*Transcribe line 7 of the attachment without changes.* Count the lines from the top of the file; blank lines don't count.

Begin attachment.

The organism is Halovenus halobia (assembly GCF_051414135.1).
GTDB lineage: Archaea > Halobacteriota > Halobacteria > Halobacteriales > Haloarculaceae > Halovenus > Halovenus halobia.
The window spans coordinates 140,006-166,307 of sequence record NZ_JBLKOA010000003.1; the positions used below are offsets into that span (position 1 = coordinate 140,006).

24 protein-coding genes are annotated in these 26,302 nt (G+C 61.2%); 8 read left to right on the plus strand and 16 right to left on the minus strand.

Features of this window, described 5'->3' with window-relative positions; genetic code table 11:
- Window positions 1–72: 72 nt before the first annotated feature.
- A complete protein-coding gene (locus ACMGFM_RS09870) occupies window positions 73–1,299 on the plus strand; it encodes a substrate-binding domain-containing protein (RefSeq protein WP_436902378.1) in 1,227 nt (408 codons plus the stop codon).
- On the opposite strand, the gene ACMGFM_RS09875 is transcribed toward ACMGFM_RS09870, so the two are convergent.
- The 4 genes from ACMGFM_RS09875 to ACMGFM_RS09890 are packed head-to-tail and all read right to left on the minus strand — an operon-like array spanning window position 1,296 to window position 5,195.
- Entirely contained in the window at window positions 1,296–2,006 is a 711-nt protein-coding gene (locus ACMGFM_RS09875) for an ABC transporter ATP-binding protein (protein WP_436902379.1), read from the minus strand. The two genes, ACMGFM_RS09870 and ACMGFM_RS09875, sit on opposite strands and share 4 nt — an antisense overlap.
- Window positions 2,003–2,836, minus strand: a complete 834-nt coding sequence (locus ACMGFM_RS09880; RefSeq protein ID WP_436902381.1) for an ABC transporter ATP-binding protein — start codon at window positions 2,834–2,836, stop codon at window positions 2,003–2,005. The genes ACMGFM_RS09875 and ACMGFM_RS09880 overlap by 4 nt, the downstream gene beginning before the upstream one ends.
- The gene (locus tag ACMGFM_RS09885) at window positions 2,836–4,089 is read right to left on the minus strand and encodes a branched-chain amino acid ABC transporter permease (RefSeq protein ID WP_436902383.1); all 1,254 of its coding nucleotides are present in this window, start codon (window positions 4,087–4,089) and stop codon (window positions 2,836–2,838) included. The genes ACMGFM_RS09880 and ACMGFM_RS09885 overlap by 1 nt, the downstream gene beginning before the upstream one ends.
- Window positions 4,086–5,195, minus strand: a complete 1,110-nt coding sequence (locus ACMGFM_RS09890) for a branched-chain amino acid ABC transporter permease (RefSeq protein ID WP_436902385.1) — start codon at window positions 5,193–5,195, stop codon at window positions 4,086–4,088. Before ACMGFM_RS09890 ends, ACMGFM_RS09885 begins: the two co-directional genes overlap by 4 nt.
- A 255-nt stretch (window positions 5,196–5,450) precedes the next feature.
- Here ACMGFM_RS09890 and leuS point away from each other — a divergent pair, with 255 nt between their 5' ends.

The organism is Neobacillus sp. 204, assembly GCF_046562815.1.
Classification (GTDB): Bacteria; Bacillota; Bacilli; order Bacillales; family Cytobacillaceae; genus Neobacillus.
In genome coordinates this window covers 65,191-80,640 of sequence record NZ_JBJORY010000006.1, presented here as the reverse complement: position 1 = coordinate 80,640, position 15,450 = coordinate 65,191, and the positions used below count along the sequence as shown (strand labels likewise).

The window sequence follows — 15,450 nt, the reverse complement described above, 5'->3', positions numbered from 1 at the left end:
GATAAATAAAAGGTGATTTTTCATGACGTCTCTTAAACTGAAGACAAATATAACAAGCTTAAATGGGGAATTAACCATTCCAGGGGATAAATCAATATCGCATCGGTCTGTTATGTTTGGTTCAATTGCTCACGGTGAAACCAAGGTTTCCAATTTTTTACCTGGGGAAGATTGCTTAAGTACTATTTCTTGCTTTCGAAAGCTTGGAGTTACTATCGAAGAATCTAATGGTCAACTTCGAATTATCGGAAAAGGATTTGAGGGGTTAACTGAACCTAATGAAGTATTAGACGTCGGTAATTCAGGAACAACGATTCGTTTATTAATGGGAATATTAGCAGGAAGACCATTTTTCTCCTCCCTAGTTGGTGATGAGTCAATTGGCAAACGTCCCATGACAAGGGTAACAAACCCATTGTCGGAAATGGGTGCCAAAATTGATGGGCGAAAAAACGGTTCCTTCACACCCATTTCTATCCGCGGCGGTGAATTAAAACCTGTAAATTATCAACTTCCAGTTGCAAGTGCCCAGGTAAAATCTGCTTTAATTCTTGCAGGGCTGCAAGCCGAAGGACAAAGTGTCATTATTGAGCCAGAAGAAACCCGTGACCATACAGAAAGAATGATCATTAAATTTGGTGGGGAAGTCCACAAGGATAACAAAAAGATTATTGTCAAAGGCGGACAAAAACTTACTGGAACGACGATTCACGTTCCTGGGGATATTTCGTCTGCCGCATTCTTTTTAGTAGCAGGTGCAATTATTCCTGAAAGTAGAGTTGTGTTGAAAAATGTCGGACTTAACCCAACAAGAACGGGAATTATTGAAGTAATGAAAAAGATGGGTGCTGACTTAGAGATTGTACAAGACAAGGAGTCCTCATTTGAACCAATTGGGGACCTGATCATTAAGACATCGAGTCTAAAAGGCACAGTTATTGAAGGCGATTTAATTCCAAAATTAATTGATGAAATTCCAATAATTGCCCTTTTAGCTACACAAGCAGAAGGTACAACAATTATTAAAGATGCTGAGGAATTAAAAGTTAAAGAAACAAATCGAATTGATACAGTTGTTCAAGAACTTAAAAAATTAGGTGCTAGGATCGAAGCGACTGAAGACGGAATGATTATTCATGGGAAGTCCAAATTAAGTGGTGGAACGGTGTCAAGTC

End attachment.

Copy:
- A complete protein-coding gene (locus ACMGFM_RS09870) occupies window positions 73–1,299 on the plus strand; it encodes a substrate-binding domain-containing protein (RefSeq protein WP_436902378.1) in 1,227 nt (408 codons plus the stop codon).